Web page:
Mechanisms underlying postoperative pain – A translational study
by Daniela Victoria Schmidt García
Date of Examination:2023-07-05
Date of issue:2024-02-05
Advisor:Dr. Manuela Schmidt
Referee:Dr. Manuela Schmidt
Referee:Prof. Dr. Thomas A. Bayer
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EnglishThe current focus on pain following surgery is in understanding the mechanisms behind it to develop methods to reduce its impact in patients. Surgery is necessary for treating several diseases and conditions; therefore, it is a relevant clinical problem worldwide. Untreated or poorly managed postoperative pain can lead to prolonged hospitalization, physical and psychological distress and impaired healing process for recovery. Moreover, untreated severe postoperative pain, it is associated with a higher risk of developing chronic pain. Effective acute pain management is important for preventing potential chronic illness and improving mobilization to return to normal life as soon as possible after a surgical procedure. Despite the fact that there is medication available for the postoperative period, it is still linked to unfavorable side effects due to the fact that they have been designed to target molecules with a more general function in the body. Understanding the mechanisms underlying postoperative pain is crucial for the advancement of new therapies in this context. This study highlights the importance of translational approaches for discoveries from basic research that can be applied in clinical settings. Certainly, animals are necessary to study the mechanisms involved in the generation of pain as they provide more possibilities for investigation than humans do. Yet, researchers must be aware of the similarities and differences between species at the moment of looking for new molecular targets. In this thesis, data-independent mass spectrometry was used for comparing the skin proteomes of established postoperative incisional pain models to determine shared proteins between humans and mice that have the potential to impact the pathophysiology of both species. The most regulated biological and molecular functions of these proteins were analyzed and compared. These comparisons showed some differences in the regulation of proteins in the overall proteome upon incision but shared conserved biological functions and cellular pathways in proteins with a strong regulation. Inflammation, enzymatic activity and metabolism were the most affected functions in humans and mice. Furthermore, 50 proteins were highly regulated upon skin incision in both models, resulting in interesting candidates for their validation in mechanisms associated with postsurgical pain. Three candidates were used for functional validation using isolated neurons involved in the transmission of pain signals. In addition, due to limitations in the method used for the identification of proteins, some relevant inflammatory mediators in the context of postoperative pain (e.g., cytokines) could not be detected. Therefore, an immunoassay approach was used to identify the inflammatory signature of the established animal model of incisional postoperative pain, detecting 13 cytokines and chemokines upregulated after surgical intervention. Remarkably, intracellular adhesion molecule 1, triggering receptor expressed on myeloid cells 1, and interleukin 16, three poorly described cytokines in the context of pain, showed an increase in the activity of the transient receptor ankyrin 1, an important channel in the physiology and pathophysiology of pain perception, suggesting that these cytokines may be involved in pain signaling following incisional surgery.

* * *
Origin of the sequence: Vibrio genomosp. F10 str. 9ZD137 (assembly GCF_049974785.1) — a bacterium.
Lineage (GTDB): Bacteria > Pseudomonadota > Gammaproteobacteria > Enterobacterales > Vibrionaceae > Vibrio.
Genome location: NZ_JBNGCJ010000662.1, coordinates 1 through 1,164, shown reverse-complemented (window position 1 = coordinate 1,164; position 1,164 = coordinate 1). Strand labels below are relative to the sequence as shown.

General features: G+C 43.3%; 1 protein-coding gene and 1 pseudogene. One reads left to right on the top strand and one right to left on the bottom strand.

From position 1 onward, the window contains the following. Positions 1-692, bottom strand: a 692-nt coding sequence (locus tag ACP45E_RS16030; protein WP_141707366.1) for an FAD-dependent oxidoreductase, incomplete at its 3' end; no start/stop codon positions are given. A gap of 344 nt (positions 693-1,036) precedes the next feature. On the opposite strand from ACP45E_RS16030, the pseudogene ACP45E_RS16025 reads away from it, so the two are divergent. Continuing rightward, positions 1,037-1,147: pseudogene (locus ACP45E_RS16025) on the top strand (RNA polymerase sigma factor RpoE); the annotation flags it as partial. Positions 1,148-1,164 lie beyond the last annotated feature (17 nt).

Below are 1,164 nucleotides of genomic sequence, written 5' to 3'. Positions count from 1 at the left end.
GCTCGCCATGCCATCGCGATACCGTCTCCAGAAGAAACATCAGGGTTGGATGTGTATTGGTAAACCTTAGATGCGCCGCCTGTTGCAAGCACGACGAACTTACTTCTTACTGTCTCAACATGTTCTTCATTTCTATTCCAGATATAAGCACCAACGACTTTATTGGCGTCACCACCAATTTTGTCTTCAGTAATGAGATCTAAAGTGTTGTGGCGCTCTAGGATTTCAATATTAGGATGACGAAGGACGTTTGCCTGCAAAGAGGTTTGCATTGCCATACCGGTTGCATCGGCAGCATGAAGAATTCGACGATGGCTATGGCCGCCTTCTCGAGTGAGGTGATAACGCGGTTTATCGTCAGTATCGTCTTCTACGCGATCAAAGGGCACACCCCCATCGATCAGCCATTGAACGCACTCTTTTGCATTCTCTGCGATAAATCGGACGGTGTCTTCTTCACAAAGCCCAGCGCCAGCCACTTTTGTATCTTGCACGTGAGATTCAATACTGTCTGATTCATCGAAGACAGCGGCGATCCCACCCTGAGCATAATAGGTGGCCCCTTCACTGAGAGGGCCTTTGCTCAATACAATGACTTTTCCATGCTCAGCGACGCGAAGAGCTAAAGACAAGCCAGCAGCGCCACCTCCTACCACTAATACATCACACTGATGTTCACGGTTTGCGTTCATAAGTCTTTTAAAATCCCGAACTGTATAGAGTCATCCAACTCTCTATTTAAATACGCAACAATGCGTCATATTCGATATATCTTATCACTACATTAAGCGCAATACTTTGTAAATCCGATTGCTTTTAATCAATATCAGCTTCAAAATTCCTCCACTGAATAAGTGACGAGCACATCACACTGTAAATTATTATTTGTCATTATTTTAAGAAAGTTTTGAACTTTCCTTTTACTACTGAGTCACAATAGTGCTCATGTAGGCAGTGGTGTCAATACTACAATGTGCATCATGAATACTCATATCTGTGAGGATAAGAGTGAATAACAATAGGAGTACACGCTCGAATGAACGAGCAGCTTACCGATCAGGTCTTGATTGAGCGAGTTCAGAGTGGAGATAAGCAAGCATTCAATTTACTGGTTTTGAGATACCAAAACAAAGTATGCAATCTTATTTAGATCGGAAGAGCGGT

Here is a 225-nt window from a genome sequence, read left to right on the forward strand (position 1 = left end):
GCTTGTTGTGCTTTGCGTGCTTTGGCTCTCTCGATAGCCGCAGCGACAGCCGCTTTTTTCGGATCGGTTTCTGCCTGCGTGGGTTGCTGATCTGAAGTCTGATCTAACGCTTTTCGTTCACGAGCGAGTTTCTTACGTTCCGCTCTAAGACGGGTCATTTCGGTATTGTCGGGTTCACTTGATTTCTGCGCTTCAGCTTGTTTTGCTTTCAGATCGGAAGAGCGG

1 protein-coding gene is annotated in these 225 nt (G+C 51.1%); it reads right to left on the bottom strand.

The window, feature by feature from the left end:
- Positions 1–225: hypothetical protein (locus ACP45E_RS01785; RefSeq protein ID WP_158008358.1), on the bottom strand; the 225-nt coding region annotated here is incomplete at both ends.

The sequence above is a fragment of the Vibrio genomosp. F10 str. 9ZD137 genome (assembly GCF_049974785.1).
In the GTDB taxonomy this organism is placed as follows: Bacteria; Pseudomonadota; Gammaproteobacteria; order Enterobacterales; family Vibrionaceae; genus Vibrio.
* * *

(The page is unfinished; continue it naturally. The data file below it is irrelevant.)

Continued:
Keywords: postoperative pain, post-surgical pain, incisional pain, acute pain, chronic pain, pain proteome